Put up signs throughout your council’s community (stores, churches, meeting halls, senior centres) offering a ride to the polls and providing two or three phone numbers or e-mail addresses to contact to arrange a time. Consider placing an ad in local and parochial newspapers, and/or in your parish bulletin advertising the service. Check any convalescent homes, retirement centres, etc., in the neighbourhood. If you have already conducted a voter registration drive, contact the people you helped to be sure that they have transportation of the polls. Parish and service organizations may be helpful in identifying people needing transportation.
Organize volunteers from your council who are willing to act as drivers. Make sure that these volunteers are scheduled to cover as much of the day as possible. Try to arrange schedules so drives can pick up as many participants as they can comfortably accommodate during each trip. At the polls the drive should drop his passengers and make specific arrangements on where he will meet them to return to them to their homes. Drives should also periodically contact a central council “dispatch” location to check on cancellations and late requests for rides.
• Voter Education
Hosting a seminar for community members on how to vote is a great way to make people more comfortable with voting procedures and to encourage them to participate.
Work with your state/provincial and local officials on getting sample ballots and educating the public on using the voting machines. Display sample ballots and instructions on how to vote in the council’s meeting place, the parish hall bulletin board, and any other spots accessible to the public.
Also, produce and distribute flyers that include the date of the elections, strictly factual information on what officers and propositions the election is covering, qualifications for voters, and where and how to register to vote. Distribute these flyers (with permission) at the parish, soup kitchens, libraries, senior centres, community centres, high schools, and other appropriate locations.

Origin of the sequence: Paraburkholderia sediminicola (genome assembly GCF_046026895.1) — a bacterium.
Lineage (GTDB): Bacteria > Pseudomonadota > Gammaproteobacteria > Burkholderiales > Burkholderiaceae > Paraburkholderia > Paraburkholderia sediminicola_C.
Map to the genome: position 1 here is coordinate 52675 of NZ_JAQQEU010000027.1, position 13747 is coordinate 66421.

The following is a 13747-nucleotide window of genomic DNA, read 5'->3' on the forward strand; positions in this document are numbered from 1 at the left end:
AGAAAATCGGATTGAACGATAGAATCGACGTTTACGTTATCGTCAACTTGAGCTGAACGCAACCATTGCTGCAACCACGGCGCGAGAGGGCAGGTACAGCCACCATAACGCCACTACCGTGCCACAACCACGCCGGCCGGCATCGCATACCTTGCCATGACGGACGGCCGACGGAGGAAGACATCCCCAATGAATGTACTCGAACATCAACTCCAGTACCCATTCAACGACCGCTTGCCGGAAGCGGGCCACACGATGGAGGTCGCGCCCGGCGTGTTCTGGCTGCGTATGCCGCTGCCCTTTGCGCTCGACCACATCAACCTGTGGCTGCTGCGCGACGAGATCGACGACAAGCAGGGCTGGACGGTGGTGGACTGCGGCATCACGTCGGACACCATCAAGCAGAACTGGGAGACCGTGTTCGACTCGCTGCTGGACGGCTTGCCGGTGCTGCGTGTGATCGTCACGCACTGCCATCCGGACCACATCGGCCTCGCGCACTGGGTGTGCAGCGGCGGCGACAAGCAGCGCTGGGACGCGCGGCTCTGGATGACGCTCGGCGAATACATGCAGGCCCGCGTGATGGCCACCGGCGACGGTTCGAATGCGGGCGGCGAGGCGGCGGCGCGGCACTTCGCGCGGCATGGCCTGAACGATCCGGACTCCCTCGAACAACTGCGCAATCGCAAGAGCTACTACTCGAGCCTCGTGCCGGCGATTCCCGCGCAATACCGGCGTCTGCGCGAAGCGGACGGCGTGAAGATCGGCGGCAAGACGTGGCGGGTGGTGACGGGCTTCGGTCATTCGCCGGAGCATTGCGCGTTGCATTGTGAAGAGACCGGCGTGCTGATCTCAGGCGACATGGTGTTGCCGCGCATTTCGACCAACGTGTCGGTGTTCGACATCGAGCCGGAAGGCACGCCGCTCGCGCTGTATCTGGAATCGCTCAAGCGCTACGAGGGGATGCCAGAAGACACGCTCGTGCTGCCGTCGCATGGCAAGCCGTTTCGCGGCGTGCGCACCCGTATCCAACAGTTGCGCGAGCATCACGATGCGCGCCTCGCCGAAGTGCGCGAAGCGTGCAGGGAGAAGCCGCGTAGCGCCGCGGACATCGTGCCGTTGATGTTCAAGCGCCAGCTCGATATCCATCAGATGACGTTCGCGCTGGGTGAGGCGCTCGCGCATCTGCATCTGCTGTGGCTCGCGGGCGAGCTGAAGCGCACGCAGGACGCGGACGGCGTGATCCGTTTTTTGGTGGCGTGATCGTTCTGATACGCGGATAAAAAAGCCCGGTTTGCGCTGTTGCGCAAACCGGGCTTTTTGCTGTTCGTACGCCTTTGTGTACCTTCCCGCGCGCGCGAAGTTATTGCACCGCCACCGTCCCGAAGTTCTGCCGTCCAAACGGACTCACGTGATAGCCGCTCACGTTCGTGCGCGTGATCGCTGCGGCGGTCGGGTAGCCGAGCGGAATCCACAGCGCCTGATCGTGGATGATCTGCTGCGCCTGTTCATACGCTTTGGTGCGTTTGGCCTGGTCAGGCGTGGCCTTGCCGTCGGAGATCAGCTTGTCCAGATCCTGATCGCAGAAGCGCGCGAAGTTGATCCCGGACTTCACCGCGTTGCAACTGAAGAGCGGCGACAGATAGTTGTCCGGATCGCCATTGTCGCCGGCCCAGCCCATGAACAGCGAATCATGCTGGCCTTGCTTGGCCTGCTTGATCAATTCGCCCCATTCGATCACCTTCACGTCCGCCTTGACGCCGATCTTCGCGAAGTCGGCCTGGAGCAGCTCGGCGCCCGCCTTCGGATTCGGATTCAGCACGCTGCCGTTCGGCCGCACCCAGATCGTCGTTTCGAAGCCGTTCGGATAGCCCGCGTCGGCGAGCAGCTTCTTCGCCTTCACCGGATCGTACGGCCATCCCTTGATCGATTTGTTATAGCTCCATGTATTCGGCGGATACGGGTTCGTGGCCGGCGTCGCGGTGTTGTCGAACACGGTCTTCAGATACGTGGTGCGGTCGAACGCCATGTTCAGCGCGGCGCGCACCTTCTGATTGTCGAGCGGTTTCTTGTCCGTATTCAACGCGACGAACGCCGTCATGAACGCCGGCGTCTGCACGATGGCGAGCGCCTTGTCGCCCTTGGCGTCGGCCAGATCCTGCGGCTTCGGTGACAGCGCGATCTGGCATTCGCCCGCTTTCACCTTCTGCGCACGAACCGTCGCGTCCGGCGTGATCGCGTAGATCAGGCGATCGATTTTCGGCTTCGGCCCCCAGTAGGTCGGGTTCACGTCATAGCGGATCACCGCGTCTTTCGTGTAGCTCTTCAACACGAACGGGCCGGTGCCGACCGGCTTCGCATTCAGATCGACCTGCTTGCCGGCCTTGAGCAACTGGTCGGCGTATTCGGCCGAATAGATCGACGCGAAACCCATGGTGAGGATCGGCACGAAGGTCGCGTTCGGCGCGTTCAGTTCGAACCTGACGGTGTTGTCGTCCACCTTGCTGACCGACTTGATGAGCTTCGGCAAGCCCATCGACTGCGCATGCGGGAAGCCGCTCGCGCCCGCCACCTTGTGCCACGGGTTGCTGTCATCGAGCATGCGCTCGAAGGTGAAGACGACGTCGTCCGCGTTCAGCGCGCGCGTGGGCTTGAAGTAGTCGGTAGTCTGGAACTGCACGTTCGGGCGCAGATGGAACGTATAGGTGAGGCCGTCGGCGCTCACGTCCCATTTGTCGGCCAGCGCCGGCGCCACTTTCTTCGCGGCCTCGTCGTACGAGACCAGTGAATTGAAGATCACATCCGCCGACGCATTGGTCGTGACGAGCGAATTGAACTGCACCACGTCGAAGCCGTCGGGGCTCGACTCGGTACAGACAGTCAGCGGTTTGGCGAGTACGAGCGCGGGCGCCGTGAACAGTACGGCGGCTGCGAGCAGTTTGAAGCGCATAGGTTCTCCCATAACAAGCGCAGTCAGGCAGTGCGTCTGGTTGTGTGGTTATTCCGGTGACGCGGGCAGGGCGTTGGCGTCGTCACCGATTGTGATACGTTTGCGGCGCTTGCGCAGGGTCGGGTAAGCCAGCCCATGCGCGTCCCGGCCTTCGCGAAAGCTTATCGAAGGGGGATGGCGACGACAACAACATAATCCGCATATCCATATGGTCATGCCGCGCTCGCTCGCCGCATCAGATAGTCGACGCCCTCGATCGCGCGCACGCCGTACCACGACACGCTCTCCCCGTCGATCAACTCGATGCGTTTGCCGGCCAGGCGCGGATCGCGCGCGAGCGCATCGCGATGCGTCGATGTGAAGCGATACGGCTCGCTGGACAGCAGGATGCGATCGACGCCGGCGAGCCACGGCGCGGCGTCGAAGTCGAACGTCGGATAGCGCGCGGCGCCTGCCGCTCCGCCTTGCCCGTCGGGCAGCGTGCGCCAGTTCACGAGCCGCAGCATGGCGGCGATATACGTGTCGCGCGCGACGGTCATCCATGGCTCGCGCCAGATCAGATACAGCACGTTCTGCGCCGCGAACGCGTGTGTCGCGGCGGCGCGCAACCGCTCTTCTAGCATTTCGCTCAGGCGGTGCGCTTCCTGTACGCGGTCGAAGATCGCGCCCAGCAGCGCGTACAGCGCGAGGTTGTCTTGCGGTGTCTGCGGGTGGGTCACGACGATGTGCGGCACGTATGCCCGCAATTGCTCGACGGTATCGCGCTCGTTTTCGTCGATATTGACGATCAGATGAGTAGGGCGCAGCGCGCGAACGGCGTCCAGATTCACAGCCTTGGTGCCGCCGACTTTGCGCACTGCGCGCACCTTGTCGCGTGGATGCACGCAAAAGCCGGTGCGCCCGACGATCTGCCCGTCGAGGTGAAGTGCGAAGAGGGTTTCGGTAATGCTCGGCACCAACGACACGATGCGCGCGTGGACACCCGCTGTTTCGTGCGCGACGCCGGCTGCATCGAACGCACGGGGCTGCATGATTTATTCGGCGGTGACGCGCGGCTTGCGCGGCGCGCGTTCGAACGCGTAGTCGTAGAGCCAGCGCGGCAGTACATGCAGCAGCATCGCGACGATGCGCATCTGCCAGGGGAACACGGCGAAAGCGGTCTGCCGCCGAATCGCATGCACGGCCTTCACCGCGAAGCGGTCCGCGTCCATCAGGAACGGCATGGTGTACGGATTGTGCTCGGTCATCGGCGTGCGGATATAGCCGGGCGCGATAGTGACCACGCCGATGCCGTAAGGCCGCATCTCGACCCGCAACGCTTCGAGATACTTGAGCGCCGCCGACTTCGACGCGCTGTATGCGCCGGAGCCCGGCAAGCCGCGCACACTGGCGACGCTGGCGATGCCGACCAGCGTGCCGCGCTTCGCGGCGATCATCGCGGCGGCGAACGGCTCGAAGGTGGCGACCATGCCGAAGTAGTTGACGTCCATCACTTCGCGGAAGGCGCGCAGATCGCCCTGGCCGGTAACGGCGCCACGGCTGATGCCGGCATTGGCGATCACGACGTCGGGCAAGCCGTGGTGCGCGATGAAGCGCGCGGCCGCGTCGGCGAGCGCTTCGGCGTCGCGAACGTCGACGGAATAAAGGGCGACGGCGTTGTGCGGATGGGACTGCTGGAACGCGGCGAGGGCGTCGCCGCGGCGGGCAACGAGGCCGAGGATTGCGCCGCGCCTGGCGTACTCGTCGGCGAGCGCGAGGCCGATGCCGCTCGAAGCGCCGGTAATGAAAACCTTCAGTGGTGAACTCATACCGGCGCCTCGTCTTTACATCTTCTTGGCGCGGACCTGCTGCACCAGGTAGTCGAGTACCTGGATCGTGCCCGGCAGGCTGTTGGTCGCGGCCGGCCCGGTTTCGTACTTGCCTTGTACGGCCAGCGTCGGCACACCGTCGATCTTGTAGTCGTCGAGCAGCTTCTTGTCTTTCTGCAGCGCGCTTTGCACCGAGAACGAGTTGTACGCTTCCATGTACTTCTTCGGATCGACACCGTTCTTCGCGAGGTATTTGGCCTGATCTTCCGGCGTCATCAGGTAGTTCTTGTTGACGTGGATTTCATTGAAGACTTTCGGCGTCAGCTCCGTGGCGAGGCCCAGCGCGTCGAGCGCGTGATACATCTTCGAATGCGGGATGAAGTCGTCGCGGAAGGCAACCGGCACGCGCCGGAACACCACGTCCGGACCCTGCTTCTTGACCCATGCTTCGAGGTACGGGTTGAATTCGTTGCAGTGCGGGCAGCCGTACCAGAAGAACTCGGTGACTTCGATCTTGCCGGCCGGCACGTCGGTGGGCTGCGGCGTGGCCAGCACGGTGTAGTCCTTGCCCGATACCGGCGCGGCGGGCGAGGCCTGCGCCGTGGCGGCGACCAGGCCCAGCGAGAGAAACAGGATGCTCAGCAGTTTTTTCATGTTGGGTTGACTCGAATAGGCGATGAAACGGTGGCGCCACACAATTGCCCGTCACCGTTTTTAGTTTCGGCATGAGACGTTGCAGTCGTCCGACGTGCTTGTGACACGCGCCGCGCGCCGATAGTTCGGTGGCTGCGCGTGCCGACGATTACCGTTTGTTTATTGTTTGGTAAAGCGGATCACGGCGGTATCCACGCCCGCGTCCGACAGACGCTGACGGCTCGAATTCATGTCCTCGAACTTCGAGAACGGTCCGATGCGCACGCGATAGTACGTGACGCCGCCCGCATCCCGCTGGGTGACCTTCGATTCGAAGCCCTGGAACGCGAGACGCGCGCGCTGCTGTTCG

• Learn About the Candidates
Voters need to know the candidates and the issues. Local councils and assemblies can sponsor a “Know Your Candidate” discussion at a convenient community location (but not in council homes due to the Order’s policy of not allowing pro-abortion politicians to speak there). Here is how to do it:
- Invite candidates to attend and address the group.
- Work with cable access stations to televise the event.
- Ask newspapers and television and radio stations to cover the discussion.
- Prepare a list of issues on which candidates can speak.
- Appoint a moderator to present the records and platforms of the candidates and chair discussions.
Remember, an assembly or council must never endorse a political candidate or party. But they can have an impact on society by making sure voters know the candidates and the issues.
• Take a Knight to Vote
One simple way to help get people out to vote is to ask a fellow Knight to come with you when you go to cast your ballot. If he is not registered to vote encourage him to do so immediately. Especially look to encourage first-time voters, elderly members, and Knights with busy schedules who might not otherwise vote. On the day of the election offer to pick up you voting companion and take him to the polls. Set a specific time to go and encourage him to bring along other voters.
• Watch the Kids While Parents Vote
Arrange for a baby-sitting service on the day of the election to allow members to leave their children while they go and vote.
The Service could be provided throughout the day or in the evening only, depending on the needs and availability of volunteer sitters. Two or three couples could baby-sit a number of youngsters for short amounts of time.Keep toys and games handy for the event. Consider taking youngsters to a nearby playground area. Provide snacks for the kids (be sure to check with parents about any food allergies first) – bringing milk/juice and a snacks could be a parent’s fee for the baby-sitting service. Older children may want to assist as a way to help gain some experience for the day they start to earn pocket money as babysitters.
• Sample Public Service Announcements
Deliver copies of the text of these sample radio public service announcements to the public relations director (or other appropriate individual) at your local radio station, encouraging the station to consider using these messages as often as possible prior to the next election. Type these public service announcements on council letterhead, or include them as text or an attachment in an e-mail, and be sure to include contact information for your council.Also, consider distributing these messages to your members via your council’s e-mail list. In addition, ask other groups in your community (such as your parish, local PTAs, parochial schools, etc.) to distribute these messages via their e-mail lists.